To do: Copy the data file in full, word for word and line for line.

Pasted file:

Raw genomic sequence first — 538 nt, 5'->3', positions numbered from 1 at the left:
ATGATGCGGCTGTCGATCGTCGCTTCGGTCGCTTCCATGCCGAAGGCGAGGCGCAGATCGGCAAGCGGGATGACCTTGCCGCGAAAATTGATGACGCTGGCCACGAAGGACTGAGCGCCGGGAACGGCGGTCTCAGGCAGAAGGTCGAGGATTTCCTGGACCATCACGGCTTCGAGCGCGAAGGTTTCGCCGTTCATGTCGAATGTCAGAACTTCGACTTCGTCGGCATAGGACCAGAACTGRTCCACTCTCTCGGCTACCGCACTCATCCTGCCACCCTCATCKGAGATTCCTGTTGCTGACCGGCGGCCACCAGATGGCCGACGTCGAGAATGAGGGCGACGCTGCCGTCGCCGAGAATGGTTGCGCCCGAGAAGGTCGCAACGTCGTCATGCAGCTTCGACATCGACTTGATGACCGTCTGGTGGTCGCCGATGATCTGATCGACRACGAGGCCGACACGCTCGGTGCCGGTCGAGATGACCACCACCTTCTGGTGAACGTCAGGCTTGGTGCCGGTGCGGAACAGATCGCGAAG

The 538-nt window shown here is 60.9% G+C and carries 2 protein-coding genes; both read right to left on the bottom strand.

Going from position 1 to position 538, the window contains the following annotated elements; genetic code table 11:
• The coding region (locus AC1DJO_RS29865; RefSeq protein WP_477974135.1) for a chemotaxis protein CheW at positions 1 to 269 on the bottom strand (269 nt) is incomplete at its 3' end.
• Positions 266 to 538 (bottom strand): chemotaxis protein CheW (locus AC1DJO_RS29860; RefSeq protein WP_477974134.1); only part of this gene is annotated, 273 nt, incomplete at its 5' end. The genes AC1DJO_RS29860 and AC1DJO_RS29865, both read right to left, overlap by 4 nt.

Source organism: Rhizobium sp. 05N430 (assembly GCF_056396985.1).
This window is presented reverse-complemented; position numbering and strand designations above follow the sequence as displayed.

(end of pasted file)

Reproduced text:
Raw genomic sequence first — 538 nt, 5'->3', positions numbered from 1 at the left:
ATGATGCGGCTGTCGATCGTCGCTTCGGTCGCTTCCATGCCGAAGGCGAGGCGCAGATCGGCAAGCGGGATGACCTTGCCGCGAAAATTGATGACGCTGGCCACGAAGGACTGAGCGCCGGGAACGGCGGTCTCAGGCAGAAGGTCGAGGATTTCCTGGACCATCACGGCTTCGAGCGCGAAGGTTTCGCCGTTCATGTCGAATGTCAGAACTTCGACTTCGTCGGCATAGGACCAGAACTGRTCCACTCTCTCGGCTACCGCACTCATCCTGCCACCCTCATCKGAGATTCCTGTTGCTGACCGGCGGCCACCAGATGGCCGACGTCGAGAATGAGGGCGACGCTGCCGTCGCCGAGAATGGTTGCGCCCGAGAAGGTCGCAACGTCGTCATGCAGCTTCGACATCGACTTGATGACCGTCTGGTGGTCGCCGATGATCTGATCGACRACGAGGCCGACACGCTCGGTGCCGGTCGAGATGACCACCACCTTCTGGTGAACGTCAGGCTTGGTGCCGGTGCGGAACAGATCGCGAAG

The 538-nt window shown here is 60.9% G+C and carries 2 protein-coding genes; both read right to left on the bottom strand.

Going from position 1 to position 538, the window contains the following annotated elements; genetic code table 11:
• The coding region (locus AC1DJO_RS29865; RefSeq protein WP_477974135.1) for a chemotaxis protein CheW at positions 1 to 269 on the bottom strand (269 nt) is incomplete at its 3' end.
• Positions 266 to 538 (bottom strand): chemotaxis protein CheW (locus AC1DJO_RS29860; RefSeq protein WP_477974134.1); only part of this gene is annotated, 273 nt, incomplete at its 5' end. The genes AC1DJO_RS29860 and AC1DJO_RS29865, both read right to left, overlap by 4 nt.

Source organism: Rhizobium sp. 05N430 (assembly GCF_056396985.1).
This window is presented reverse-complemented; position numbering and strand designations above follow the sequence as displayed.